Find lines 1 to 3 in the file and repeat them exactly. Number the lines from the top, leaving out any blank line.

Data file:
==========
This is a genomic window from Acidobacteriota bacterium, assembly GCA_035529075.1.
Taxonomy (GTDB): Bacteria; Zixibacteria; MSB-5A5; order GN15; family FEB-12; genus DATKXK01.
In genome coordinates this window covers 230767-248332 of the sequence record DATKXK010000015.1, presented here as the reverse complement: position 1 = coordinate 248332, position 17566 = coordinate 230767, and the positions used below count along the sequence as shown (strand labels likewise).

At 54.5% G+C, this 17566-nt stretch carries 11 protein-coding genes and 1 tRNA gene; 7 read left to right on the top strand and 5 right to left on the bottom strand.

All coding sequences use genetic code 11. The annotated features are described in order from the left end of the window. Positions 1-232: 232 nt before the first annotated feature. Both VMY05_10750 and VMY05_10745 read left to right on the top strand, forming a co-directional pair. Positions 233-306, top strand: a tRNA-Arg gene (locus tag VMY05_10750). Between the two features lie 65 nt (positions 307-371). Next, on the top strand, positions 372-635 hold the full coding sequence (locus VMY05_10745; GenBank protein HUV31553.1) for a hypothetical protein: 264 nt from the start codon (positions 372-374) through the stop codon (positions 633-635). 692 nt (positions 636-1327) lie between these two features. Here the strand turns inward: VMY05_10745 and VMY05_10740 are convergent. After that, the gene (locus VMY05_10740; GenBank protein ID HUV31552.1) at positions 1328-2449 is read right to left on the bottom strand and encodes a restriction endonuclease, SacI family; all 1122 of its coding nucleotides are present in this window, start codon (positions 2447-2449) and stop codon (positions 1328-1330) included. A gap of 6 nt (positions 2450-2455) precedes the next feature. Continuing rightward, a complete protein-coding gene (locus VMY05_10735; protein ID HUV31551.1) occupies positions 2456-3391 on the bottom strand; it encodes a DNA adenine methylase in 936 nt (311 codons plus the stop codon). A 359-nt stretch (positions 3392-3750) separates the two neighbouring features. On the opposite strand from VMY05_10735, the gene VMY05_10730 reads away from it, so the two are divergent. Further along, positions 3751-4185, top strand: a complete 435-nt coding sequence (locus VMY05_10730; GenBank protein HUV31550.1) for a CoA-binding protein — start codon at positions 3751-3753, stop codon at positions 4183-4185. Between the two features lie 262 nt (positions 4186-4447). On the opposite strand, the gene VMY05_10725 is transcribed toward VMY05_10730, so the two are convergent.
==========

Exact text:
This is a genomic window from Acidobacteriota bacterium, assembly GCA_035529075.1.
Taxonomy (GTDB): Bacteria; Zixibacteria; MSB-5A5; order GN15; family FEB-12; genus DATKXK01.
In genome coordinates this window covers 230767-248332 of the sequence record DATKXK010000015.1, presented here as the reverse complement: position 1 = coordinate 248332, position 17566 = coordinate 230767, and the positions used below count along the sequence as shown (strand labels likewise).